Sunday, July 30, 2006

Decentralization for Federal Health Privacy? (June 26, 2006)

Electronic medical records, affectionately known as EMRs, are the way of the future. There are reports that “prove” they help reduce errors in healthcare, while other reports “prove” they introduce or magnify errors, and still other repots that “prove” evidence belongs to neither side of the fence. Clearly, there are many factors that play a role in the effect that EMRs have, including organization size, training of workers, type of treatment a provider specializes, etc.

In the midst of the debate, however, it is clear that we are in an information society and just about every aspect of our lives, including our medical records are moving toward electronic documentation. And, as with any personal information system, there are privacy issues abound. Concerns over privacy in healthcare are not new. In fact, health-related information is considered to be some of the most sensitive types of information about an individual. This sentiment has helped to introduce various state and federal regulations regarding the control and distribution of person-specific health records. Yet, in light of current events, i.e. recent concerns over the NSA’s snooping of phone records, AT&T’s recent amendment to their privacy policy to claim further ownership of data over their network, and financial record monitoring by the federal government, of course the American populace is on high-alert and is sincerely concerned about privacy issues.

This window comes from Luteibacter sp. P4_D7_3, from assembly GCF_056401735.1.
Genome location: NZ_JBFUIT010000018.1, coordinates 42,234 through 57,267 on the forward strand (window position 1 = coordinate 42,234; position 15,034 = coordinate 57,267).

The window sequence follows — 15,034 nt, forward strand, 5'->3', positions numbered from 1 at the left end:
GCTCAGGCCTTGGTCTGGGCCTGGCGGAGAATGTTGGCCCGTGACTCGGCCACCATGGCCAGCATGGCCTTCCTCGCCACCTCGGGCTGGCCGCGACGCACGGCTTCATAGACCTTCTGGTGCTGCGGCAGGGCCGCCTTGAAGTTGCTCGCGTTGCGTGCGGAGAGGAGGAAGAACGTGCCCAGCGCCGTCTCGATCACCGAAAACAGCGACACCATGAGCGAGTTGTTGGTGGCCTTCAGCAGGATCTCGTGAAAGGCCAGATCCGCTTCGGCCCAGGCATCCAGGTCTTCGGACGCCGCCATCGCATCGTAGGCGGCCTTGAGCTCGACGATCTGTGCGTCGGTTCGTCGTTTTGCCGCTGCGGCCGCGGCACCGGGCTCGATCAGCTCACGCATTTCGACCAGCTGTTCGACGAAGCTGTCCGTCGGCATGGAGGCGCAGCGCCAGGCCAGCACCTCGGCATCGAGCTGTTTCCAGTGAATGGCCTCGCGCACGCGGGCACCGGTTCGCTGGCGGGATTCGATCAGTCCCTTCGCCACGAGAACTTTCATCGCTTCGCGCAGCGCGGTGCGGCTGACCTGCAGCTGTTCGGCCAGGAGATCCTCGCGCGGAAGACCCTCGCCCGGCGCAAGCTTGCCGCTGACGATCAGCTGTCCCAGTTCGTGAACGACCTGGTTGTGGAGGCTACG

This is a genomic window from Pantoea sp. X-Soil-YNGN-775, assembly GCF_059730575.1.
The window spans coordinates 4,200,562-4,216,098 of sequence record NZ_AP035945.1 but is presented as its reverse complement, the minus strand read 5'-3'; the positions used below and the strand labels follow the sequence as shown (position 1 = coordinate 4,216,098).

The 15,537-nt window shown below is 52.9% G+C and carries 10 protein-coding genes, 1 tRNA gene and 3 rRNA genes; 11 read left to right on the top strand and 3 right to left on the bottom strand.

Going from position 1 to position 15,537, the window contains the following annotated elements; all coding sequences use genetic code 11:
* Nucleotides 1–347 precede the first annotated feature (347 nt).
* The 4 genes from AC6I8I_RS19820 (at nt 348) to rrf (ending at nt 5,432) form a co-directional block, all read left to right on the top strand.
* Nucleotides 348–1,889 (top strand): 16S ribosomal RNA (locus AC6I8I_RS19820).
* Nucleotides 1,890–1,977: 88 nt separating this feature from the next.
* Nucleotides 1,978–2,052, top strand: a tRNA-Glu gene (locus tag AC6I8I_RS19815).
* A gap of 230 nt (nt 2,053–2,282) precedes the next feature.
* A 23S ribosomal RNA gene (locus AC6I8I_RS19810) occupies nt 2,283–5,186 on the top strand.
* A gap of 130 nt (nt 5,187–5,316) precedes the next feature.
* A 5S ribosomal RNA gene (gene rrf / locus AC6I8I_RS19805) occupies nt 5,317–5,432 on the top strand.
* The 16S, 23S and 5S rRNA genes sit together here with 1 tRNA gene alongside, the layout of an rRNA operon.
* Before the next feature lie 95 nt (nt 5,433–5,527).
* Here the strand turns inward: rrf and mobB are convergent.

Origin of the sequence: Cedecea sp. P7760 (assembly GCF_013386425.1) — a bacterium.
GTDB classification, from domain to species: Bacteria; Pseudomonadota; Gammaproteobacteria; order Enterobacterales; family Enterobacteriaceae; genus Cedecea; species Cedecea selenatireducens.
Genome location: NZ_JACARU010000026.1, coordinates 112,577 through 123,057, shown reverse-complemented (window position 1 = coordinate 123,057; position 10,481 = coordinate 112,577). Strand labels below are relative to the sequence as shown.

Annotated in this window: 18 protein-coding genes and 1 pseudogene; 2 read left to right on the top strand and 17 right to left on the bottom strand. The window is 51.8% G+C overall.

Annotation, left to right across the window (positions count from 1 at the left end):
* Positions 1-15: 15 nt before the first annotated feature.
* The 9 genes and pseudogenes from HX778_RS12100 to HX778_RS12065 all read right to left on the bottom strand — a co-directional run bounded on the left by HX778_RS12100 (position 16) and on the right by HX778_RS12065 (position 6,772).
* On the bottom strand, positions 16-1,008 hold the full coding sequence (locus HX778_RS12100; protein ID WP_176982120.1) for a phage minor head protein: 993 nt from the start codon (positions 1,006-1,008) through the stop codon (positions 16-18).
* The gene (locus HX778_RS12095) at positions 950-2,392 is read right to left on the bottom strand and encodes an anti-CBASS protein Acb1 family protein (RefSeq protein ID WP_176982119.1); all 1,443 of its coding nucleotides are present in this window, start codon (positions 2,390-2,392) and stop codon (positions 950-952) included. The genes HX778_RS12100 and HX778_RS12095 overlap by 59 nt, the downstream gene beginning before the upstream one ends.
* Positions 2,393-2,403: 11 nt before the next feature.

Back to the story at hand. . . As some of you may (not) know, the the US is heading towards a national electronic medical record system. And in a recent story published in the LA Times it is reported that decentralization of medical records systems is the privacy protection policy that is being adopted. Kudos to the policy architects for foresight and forethought. Personally, I agree that decentralized control and access of patient medical records helps protect from a direct privacy invasion based on curiosity and nosiness.

However, I offer congratulations with reserve and trepidation. There is still much to do and policy only gets us part of the way there. A decentralization policy alone is not sufficient to prevent true concerted privacy attacks, many of which are nontrivial and difficult to legally achieve. I encourage the continued efforts of the government to embed privacy in their solutions and encourage them to open up the design to public review, evaluation, and subsequent comments.

Then again, who knows? Until we see the architecture of the protection, I can only speculate.


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